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Today in Sweden: A roundup of the latest news on Friday

Today in Sweden: A roundup of the latest news on Friday
Prime Minister Stefan Löfven looks set to face a vote of no confidence next week. Photo: Janerik Henriksson/TT
Find out what's going on in Sweden today with The Local's short roundup of the news in less than five minutes.

Sweden’s government in crisis

The top story today is a looming no-confidence vote in Prime Minister Stefan Löfven. It was sparked when the Left Party threatened to put forward such a vote to protest market rents, but now the Sweden Democrats (on the opposite side of the political spectrum) have taken matters into their own hands and decided to call for a vote of no confidence before Midsummer next week.

Unlike the Left Party, the Sweden Democrats have enough sitting MPs to call this vote, and at the time of writing it looks like a majority of parliament would vote in favour, with the Christian Democrat and Moderate parties also saying they would vote to bring down the government. 

Speaking in parliament, Löfven said it was “not responsible” to call for the vote during the coronavirus crisis. You can catch up on the full story here, and we will report on any updates throughout the day.

Swedish vocabulary: air – luft

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Delta variant is ‘biggest concern’ for authorities

The number of newly reported Covid-19 cases and hospitalisations is falling in Sweden, but the biggest concern is the spread of the Delta variant of the virus which is thought to be more infectious, the Public Health Agency said on Thursday.

The agency’s director Johan Carlson said the variant was likely present in all or most Swedish regions, but only three (Blekinge, Kronoberg and Värmland) had so far seen confirmed outbreaks. The government said the spread of the variant was not yet significant enough to change the re-opening plan, with the next set of restrictions currently expected to be relaxed on July 1st, but that may change depending on what happens in the next few weeks and if compliance with existing restrictions is high enough to curb the spread of the virus.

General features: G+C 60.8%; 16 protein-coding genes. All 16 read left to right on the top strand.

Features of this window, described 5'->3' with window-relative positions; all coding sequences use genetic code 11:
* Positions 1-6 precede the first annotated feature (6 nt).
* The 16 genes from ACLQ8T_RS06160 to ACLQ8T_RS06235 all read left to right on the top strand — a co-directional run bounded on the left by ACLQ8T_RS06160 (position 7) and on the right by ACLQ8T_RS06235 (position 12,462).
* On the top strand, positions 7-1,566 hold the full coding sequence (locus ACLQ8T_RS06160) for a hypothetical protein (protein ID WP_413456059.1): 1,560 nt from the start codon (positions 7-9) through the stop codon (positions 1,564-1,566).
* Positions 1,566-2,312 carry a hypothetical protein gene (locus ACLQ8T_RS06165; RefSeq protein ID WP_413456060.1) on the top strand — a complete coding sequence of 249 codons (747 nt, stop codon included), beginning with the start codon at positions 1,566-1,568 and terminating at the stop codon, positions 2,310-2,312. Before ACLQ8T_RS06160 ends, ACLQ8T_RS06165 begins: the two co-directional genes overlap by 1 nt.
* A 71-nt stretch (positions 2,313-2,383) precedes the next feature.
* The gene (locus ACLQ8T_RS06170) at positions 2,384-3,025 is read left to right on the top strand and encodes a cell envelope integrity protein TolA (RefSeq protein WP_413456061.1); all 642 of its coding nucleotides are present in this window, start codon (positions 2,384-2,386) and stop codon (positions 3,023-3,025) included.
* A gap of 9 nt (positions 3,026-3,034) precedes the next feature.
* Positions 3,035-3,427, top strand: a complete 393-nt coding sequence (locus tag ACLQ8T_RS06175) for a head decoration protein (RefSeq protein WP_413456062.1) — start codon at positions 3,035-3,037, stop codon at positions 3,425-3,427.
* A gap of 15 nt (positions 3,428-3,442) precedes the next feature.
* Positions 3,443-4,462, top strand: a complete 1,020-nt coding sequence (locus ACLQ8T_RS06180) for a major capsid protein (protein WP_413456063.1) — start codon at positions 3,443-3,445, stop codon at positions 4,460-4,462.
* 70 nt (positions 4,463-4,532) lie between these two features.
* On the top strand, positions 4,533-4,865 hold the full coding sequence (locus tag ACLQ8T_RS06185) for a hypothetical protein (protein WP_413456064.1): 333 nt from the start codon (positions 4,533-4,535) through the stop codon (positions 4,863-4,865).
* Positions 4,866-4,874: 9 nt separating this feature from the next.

Swedish vocabulary: infectious – smittsam

Fewer patients received the right healthcare during the pandemic

It was already known that the Covid-19 pandemic placed a huge burden on healthcare, leading to delayed and adapted care for non-urgent conditions, and a new evaluation from the National Board of Health and Welfare looked at which patients were worst affected.

Care for cardiovascular diseases was largely able to follow the same guidelines as before, the report showed, but patients with chronic diseases such as dementia and diabetes were among those who received less care than recommended in national guidelines. The review also showed large differences between regions.

Christina Broman, who worked on the agency’s investigation, told the TT newswire that the report did not look at precisely why patients received fewer healthcare interventions.

“In part, it may be that patients have not wanted to come [to their doctor or hospital] due to the risk of infection and that they followed [medical] advice. In other cases, it may be that healthcare staff instead had to work with Covid-19-related assignments, we have not studied what is what,” she said.

Swedish vocabulary: risk of infection – smittorisk

Restaurant revenues down by a third due to pandemic restrictions

Sweden’s restaurants are estimated to have seen drops in revenue of around a third during the first five months of the year, compared with the same period in 2019, according to a report from industry organisation Visita cited by Swedish Radio Ekot.

Visita said the early closing times of 8.30pm, introduced on March 1st, hit restaurants hardest. In total, the restaurant industry’s revenues are estimated to have decreased by 51 billion since March 2020, as a report from the organisation shows.

Swedish vocabulary: revenue – omsättning

Doctor reported for faking Covid-19 results

A doctor in Stockholm wrote out travel certificates for people who tested positive for Covid-19 several times during the pandemic, P4 Stockholm radio reports.

A colleague discovered the fraud back in October, after which the doctor was given a warning and affected patients were contacted, but according to the report, the doctor continued to issue travel certificates falsely saying patients had tested negative. Now he has been reported to the Healthcare Inspectorate, Ivo, by the company that employs him.

In May, a man was sentenced to 14 days in prison after trying to check in at Stockholm’s Arlanda airport using a false Covid-19 certificate.

Swedish vocabulary: fraud – fusk/bedrägeri


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